The weekend of Labor Day 1993, the bodies of 36-year-old Debra Barton and her mother, Eloise Spivey, were found in a blood-spattered camper on the edge of an Alabama lake.
The local sheriff has never found the sharp, heavy blade used to murder the two women while they were on a weekend fishing trip away from their homes in Lithia Springs, Ga. There has never been an arrest. But law enforcement officials and the women's relatives have long considered Mark Orrin Barton the "one and only suspect" in the deaths of his wife and mother-in-law.
"The motive here was a lot of anger: kill, kill, kill," Jerry Wynn, a sheriff's investigator, said a few months after the slayings.
Yesterday, there was a horrible sense of deja vu when Barton, 44, was found dead in his dark green Ford Aerostar van after shooting more than a dozen Atlanta office workers and -- apparently -- killing his two children and second wife.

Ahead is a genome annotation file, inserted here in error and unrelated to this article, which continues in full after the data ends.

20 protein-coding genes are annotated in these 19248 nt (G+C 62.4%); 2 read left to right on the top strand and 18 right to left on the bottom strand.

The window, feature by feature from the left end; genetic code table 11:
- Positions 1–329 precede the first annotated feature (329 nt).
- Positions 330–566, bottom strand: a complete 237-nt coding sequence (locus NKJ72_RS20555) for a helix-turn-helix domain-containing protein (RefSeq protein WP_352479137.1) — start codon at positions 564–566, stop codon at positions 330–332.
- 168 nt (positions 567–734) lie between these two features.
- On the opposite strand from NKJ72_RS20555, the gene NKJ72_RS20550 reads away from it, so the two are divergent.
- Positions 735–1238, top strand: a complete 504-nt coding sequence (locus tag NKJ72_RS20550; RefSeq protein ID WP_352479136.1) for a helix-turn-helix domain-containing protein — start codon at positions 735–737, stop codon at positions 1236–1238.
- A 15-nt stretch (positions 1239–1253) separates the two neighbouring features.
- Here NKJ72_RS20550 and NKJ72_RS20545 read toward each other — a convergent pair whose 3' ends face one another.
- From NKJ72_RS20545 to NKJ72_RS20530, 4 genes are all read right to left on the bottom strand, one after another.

"I thought, `Oh no, not again.' That's the first thing in my mind," said David Lang, who used to be married to Barton's second wife, Leigh Ann.
Reached early last evening in Sumter, S.C., where he grew up, Barton's mother said she had not been watching the news and had not heard that her son was -- at the time -- being sought in connection with the office massacre. "A detective did call me and told me Mark was threatening," Gladys Barton said.
She would not discuss her son's life in detail, but said, "He worked the stock market a lot and lost some money." Asked about any prior trouble her son had encountered with the law, his mother replied, "I'd rather not say anything about that."
According to public records, Barton and his first wife, Debra, married in 1979. They had two children, Matthew, about 10, and Michelle, about 8. Both children and their stepmother, Leigh Ann Barton, were found yesterday, slain with a blunt weapon, at an apartment in Stockbridge, Ga., southeast of Atlanta, where the family had moved a month ago.
According to Henry County police, the two children were found on their beds, a handwritten note next to each of their bodies. Leigh Ann Barton's body was found in a closet with a note, as well.